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Some Like It Squishy, Some Like It Ploofy


There are two prevalent mattress panel styles: non-quilted, tight-top covers (we’ll call them squishy) and quilted mattress tops (what I refer to as ploofy). Quilted mattress panels and quilted border materials have long been popular components of mattress construction. Non-quilted mattress covers are a fairly recent production method that has gained some traction.

A recent industry survey conducted by Sleep Geek, and a visual scan of most mattress showrooms, shows that though squishy beds have gained some ground in the industry, ploofy beds are still the dominant style. In fact, almost 90% of retail sales associates surveyed said their retail store displays more quilted mattresses than non-quilted.

Predating either of these styles were tufted mattresses. Tufting is when a mattress builder uses a giant needle and thread to connect comfort layers and support springs between the top sleep surface and bottom of the mattress. This heavily manual assembly was not well-suited for high-volume production, so the machine quilting process was developed and has become the most popular production method in the industry. Quilted beds became an appealing alternative that satisfies production needs, and it still retains the aesthetic and comfort qualities of a tufted bed. 

According to, quilt machines automatically stitch together the layers of soft goods that form the comfort layers of the sleep surface. That can be various combinations of foams, fibers, natural wools, and other soft materials. Depending on the quilting patterns and the machine’s speed capabilities, quilted mattress panels can be produced at a rate of up to three per minute.

In the same survey conducted by Sleep Geek, over 90% of RSAs reported selling more quilted mattresses than non-quilted. However, there are still two main arguments for non-quilted. For most, the argument between the two boils down to style vs. substance. Proponents of non-quilted beds say it’s a new, alternative look. Opponents claim it is just another step toward cheapening the product that drags down the value of all mattress styles.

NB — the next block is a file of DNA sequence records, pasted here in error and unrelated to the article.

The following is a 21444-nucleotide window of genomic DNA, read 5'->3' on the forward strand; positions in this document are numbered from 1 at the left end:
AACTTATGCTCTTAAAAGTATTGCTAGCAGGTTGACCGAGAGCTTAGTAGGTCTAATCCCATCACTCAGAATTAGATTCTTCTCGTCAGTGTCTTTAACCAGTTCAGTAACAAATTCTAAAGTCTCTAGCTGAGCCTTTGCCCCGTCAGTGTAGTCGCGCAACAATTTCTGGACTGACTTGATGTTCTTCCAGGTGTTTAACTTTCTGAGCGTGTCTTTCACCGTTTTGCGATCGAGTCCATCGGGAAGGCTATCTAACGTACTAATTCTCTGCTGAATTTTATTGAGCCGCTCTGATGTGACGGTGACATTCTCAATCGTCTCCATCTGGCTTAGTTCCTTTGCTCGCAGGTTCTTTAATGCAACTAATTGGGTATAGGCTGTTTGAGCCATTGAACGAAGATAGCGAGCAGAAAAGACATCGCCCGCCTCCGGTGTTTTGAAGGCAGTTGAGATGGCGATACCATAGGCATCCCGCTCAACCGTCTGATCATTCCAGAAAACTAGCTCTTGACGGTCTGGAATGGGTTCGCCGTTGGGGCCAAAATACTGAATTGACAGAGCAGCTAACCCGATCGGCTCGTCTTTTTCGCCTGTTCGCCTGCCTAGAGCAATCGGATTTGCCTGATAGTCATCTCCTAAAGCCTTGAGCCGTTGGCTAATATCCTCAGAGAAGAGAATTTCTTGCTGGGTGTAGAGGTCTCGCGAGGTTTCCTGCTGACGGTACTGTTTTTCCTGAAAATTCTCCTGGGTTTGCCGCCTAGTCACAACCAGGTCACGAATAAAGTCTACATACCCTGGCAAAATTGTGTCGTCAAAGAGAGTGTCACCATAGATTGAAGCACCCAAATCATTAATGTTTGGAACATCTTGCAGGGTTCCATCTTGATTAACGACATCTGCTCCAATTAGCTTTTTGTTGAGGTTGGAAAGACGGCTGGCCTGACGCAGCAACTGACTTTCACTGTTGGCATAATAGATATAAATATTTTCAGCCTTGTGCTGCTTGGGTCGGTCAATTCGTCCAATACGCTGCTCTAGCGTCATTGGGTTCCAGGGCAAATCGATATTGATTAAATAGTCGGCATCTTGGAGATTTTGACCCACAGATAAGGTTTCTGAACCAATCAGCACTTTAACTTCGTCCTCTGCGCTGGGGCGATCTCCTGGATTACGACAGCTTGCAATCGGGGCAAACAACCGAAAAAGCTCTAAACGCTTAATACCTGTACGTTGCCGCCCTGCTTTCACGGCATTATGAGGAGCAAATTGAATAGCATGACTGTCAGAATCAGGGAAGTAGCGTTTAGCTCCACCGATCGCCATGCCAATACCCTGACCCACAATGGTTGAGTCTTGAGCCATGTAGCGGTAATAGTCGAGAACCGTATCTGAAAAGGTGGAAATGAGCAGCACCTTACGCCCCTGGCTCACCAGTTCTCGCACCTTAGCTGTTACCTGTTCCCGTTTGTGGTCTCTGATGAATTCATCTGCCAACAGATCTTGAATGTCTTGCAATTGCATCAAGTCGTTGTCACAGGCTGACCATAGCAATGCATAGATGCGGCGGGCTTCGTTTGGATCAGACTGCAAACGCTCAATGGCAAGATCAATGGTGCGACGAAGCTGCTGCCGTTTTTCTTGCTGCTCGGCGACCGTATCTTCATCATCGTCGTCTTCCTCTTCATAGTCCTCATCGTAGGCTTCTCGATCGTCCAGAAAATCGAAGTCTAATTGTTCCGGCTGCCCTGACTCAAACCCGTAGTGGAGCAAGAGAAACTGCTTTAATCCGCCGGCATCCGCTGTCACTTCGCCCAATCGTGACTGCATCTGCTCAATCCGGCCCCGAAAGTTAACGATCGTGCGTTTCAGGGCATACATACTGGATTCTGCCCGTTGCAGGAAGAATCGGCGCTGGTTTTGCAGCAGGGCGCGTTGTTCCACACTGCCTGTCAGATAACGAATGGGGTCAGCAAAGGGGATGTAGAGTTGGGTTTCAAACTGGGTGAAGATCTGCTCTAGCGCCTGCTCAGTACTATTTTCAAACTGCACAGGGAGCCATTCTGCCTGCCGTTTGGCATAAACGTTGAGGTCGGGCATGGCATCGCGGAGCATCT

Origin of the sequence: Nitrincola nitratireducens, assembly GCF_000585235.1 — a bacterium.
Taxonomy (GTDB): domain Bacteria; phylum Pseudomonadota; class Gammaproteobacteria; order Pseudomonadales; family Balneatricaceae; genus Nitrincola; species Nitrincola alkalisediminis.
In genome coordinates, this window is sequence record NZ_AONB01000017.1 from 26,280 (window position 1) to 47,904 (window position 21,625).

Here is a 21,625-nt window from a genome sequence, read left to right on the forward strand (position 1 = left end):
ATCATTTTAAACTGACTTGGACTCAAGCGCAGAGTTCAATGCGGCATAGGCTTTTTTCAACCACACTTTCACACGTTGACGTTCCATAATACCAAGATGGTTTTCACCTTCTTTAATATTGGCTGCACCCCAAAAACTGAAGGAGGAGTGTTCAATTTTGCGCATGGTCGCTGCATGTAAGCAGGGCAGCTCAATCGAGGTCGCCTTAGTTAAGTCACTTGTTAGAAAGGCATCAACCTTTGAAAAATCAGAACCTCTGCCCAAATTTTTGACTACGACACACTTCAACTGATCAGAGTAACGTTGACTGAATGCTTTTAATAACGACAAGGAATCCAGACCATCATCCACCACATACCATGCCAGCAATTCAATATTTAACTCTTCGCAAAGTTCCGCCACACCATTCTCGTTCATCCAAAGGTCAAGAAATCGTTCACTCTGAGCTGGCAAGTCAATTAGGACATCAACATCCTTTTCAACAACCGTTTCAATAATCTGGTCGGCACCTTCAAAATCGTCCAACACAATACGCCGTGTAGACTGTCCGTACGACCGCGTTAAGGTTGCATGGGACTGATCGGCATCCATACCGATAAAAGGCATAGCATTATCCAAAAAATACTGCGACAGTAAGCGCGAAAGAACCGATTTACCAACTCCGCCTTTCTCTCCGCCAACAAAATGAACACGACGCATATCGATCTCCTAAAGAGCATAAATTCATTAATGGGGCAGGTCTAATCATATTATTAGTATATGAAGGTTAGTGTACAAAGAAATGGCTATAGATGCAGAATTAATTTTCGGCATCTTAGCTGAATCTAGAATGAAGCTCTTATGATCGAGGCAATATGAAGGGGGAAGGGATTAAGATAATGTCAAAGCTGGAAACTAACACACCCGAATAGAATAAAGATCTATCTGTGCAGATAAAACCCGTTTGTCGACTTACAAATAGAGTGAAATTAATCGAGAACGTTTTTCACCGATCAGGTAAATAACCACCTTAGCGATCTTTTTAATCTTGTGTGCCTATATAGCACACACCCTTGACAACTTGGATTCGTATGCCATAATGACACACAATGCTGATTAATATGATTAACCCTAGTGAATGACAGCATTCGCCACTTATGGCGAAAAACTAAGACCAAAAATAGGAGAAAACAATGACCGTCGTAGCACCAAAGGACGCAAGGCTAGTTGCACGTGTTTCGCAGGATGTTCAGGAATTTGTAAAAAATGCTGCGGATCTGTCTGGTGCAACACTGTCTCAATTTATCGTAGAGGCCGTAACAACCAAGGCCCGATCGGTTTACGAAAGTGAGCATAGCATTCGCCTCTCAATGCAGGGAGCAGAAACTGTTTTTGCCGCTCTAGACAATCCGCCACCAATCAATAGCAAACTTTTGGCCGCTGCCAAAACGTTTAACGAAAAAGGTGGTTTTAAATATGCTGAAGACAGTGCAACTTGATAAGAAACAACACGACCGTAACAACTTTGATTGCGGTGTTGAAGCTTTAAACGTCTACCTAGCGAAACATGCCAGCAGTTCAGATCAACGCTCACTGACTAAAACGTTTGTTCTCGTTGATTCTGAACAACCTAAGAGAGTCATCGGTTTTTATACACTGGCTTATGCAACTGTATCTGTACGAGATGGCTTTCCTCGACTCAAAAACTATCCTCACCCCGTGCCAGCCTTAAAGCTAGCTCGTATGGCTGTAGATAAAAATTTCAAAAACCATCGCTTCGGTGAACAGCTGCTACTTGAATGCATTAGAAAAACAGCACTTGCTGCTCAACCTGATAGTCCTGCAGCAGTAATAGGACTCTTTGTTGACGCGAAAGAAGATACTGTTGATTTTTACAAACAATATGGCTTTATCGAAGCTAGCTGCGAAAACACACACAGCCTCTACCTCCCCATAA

Non-quilted beds are constructed by sewing together pieces of fabric to form a sock, or thin covering, that is pulled over a foam core or a hybrid combination of foam and springs. Non-quilted bed advocates claim sleepers can feel the foam layers better through this thin covering, though quilting fans like the option of providing different material combinations for different sleep needs. They also insist the non-quilted covering can stretch, wrinkle, and bunch up in ways that disturb that highly prized sleep surface.

One final contrast between squishy beds and ploofy beds is the potential health factor. One of the most dangerous health risks in a bed is the formation of bacterial molds. The greatest catalyst for the growth of unhealthy molds is heat and moisture, while a strong deterrent is fresh air flow. Though there is no definitive scientific study comparing mold growth between these two bed styles, it’s been argued that the stitched fibrous layers of quilted beds promote better air flow through the bed. The glued layers of foam beneath the non-quilted covers have been compared to a big sponge trapping stagnate moisture from the air and sleeper’s body.

The quilting, or lack thereof, of a mattress is a key focal point in the selling of a mattress. Sleep Geek’s survey reported that mattress quilting comes up in the sales process over 58% of the time. End consumers do care about the top of their mattress, and learning the pros and cons for both mattress styles can help in creating products that fit your market.

See related articles: quilting, manufacturing, mattress

Randy Metcalf

Randy Metcalf is the Marketing Manager for Global Systems Group, the world's leading mattress machinery manufacturer. Learn more about GSG at